Romero: I grew up in the '70s and '80s in Brooklyn and looked to female emcees for style cues. Important rappers included Salt N-Pepa, Queen Latifah, Roxanne Shante and MC Lyte.

HipHop_47.jpgFresh, Fly, and Fabulous: Fifty Years of Hip Hop Style, installation view. Exhibition design by Courtney Sloane Design © The Museum at FIT

For a long while, hip-hop wasn't accepted on high fashion runways and now we’re seeing more organic collaborations and more Black designers putting their luxe twist on classic hip-hop styles. Can you discuss the significance of this journey to inclusivity?

Way: Black designers have been working in the formal New York fashion industry for generations. We can look to designers like Jon Weston, Wesley Tann, and Arthur McGee who were designing during the 1950s and 1960s. However, fashion as an industry suffers from all the systemic discrimination problems that mainstream society faces. It has been a long journey for Black designers to gain acceptance and access, and hip-hop’s popularity in both music and style has been an important conduit for designers of color to gain attention and respect. The journey is not over, however, we are seeing more visibility for designers of color as American society is grappling with its history.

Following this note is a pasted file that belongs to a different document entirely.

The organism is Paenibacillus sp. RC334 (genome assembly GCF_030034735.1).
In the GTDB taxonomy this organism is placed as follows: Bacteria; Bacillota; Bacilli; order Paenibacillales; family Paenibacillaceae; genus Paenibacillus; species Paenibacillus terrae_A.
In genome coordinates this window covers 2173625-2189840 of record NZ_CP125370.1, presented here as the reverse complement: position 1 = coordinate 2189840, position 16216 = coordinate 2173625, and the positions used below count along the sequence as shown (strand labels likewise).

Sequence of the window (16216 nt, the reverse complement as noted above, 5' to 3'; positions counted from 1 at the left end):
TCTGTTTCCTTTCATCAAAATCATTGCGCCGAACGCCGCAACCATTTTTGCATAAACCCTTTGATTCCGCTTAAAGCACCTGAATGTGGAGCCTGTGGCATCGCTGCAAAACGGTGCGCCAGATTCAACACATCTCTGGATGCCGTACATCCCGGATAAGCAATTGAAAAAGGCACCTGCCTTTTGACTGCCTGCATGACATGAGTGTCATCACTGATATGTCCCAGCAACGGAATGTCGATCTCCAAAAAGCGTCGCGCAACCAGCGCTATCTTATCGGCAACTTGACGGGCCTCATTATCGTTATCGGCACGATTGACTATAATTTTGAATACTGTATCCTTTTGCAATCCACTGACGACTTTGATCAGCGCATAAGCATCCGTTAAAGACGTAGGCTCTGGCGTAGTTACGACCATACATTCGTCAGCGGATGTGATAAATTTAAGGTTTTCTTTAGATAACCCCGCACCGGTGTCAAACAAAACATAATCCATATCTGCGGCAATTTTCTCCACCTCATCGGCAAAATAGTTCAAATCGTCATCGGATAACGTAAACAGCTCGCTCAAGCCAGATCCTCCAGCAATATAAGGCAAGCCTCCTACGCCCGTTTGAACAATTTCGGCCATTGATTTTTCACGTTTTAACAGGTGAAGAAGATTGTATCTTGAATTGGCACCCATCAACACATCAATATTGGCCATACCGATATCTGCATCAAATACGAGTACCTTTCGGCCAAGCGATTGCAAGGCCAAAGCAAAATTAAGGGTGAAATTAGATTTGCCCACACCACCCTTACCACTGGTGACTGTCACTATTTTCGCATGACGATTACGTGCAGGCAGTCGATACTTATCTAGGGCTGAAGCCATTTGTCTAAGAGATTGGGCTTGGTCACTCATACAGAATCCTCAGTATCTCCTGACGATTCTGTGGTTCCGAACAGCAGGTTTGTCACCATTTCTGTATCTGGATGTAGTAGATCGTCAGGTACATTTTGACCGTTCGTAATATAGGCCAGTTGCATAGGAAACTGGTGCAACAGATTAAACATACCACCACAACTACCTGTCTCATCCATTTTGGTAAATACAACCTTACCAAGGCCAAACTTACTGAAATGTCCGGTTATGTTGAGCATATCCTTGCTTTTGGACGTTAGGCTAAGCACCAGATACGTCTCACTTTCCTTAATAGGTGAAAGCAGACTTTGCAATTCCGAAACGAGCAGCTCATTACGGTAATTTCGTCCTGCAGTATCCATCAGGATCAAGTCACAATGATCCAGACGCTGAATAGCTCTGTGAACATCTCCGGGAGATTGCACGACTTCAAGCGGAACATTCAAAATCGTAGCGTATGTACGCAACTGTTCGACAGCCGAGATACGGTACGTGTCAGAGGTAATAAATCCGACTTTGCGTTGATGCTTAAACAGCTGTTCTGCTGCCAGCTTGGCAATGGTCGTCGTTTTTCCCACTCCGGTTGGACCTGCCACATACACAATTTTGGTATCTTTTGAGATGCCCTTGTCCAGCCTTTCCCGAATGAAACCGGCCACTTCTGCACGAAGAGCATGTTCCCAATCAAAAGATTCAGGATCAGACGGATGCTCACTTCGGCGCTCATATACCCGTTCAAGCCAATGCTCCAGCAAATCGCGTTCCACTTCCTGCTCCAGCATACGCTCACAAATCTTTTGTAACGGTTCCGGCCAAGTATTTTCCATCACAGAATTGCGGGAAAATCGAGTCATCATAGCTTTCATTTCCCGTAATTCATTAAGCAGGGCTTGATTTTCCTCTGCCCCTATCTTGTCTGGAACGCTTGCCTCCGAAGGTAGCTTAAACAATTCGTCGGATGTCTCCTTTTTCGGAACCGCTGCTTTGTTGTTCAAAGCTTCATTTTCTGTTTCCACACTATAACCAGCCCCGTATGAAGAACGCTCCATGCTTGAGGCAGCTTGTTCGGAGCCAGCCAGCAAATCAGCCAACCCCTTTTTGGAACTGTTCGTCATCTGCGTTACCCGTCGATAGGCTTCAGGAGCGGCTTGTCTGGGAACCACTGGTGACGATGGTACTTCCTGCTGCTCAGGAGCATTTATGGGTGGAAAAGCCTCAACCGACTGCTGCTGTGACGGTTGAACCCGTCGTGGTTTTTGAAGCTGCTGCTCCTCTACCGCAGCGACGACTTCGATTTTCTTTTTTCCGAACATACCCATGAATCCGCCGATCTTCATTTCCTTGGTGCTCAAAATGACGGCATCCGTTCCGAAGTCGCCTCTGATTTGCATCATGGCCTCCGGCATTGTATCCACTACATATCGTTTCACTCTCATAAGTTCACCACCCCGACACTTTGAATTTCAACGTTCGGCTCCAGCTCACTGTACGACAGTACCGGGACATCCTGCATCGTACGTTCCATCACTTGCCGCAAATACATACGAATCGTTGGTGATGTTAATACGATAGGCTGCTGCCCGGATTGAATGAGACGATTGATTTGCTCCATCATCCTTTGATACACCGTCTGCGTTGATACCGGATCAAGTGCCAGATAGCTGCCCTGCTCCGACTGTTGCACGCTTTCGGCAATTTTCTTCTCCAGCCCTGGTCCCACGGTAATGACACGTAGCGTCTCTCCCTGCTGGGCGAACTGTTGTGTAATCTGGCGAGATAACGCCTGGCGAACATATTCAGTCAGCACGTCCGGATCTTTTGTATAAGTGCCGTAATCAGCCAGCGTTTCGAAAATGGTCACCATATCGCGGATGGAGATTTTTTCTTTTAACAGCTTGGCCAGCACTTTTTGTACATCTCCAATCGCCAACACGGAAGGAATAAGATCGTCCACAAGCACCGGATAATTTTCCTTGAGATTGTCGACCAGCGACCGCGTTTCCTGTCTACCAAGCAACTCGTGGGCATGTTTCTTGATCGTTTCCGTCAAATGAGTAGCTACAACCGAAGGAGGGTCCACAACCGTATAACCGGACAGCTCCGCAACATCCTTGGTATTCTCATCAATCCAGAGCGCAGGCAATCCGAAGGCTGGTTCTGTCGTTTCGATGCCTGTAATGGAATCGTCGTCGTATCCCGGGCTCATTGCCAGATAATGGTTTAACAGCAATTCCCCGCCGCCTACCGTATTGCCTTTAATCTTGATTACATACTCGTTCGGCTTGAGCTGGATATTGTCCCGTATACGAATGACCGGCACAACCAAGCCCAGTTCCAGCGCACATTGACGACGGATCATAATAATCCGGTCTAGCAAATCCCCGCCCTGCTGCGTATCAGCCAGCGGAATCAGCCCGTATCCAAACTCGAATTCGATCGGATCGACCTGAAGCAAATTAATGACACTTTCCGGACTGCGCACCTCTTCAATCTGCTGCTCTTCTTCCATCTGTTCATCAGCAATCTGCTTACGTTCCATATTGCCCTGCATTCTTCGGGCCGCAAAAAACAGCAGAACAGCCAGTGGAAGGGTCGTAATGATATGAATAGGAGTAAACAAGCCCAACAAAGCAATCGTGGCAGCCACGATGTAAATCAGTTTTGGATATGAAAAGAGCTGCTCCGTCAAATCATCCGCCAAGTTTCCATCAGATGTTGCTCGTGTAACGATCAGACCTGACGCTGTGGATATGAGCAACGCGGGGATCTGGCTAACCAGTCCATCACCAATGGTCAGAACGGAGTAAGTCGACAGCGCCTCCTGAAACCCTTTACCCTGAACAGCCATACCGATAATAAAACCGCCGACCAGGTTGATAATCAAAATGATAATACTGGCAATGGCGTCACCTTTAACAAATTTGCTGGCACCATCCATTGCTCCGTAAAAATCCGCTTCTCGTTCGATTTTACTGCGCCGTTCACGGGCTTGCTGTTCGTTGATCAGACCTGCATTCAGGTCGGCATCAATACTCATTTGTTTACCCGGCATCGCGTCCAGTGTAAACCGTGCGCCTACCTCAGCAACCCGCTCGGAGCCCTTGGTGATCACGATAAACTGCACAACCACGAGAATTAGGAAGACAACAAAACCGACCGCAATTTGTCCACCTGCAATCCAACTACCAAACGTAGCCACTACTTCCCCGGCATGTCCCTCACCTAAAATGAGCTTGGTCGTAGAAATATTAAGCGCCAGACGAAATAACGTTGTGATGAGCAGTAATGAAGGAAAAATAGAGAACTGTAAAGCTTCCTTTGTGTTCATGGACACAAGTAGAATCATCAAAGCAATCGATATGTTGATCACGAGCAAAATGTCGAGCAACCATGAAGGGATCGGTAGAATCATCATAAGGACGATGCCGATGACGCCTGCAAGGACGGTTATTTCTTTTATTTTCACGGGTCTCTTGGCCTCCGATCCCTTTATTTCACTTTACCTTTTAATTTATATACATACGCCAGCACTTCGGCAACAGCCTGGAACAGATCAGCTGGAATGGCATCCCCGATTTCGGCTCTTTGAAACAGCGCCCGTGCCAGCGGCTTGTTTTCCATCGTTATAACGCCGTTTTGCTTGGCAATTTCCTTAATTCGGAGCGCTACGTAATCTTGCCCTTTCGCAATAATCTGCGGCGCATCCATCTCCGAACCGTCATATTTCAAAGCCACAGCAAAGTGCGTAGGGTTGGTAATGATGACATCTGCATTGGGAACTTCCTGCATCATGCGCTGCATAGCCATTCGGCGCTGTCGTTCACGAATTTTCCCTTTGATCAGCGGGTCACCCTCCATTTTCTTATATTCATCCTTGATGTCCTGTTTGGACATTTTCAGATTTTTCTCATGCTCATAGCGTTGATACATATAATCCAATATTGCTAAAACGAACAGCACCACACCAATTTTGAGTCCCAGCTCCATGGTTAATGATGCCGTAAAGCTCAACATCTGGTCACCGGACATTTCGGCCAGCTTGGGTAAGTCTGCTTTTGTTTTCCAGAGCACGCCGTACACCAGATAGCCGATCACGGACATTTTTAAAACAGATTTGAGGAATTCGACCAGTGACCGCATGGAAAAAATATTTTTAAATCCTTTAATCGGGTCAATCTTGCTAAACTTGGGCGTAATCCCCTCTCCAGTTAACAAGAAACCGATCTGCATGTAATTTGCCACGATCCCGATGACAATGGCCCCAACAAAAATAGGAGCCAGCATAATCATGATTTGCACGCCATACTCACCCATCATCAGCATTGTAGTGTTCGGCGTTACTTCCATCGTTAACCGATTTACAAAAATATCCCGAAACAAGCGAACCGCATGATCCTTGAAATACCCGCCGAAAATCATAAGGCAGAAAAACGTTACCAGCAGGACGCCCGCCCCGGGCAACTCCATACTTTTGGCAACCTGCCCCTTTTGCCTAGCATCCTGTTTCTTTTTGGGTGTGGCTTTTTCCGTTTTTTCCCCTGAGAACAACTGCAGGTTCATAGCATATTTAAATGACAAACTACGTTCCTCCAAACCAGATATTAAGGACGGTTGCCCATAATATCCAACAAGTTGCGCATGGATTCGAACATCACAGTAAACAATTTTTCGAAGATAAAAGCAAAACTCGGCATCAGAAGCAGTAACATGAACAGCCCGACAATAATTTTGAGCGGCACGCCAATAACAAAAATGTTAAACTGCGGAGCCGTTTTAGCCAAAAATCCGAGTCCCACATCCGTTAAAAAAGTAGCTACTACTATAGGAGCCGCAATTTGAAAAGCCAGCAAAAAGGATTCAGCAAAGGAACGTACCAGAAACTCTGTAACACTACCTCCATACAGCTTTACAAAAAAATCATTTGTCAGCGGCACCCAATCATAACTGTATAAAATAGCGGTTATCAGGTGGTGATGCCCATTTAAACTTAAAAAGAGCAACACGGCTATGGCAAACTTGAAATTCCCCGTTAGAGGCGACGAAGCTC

Romero: Hip-hop is one of the main reasons we saw major diversification on the runway. Hip-hop brought bald heads, braids, cornrows, dreads, platinum blonde hair, voluptuous and curvaceous bodies in every shade to the runway. Male models were more muscular and chiseled. Existing brands had no choice but to collaborate because hip-hop style became global. The journey has been long and we are far from reaching an ideal state, but we are heading in the right direction.

HipHop_45.jpgFresh, Fly, and Fabulous: Fifty Years of Hip Hop Style, installation view. Exhibition design by Courtney Sloane Design © The Museum at FIT

What song or album made you fall in love with hip-hop?

Way: There are too many to name! But I will say, I love female rappers, from Foxy Brown to Lil’ Kim, Nicki Minaj, and Cardi B, for their powerful lyrics and the way they call out their amazing style and their favorite fashion brands.

Romero: There is not one song or album that made me fall in love with hip-hop. But I would say that the 1984 hip-hop classic film Beat Street really impacted me. I saw my generation and my culture on film for the first time. While the film was fiction, it had many real aspects to it. I was born in 1973, so I am part of the hip-hop generation.

Aside from the exhibit and book, is there anything else about upcoming plans that readers should know about?

Way: MFIT will be holding a symposium featuring a range of speakers on hip-hop fashion. It will be on February 24.

Romero: I wrote a chapter for the Baltimore Museum of Art’s upcoming book on hip-hop that will be coming out later this spring. I will also be working on other hip-hop related projects throughout the year-long celebration of hip-hop turning 50.

Photography by: Courtesy of Jamel Shabazz and Museum at FIT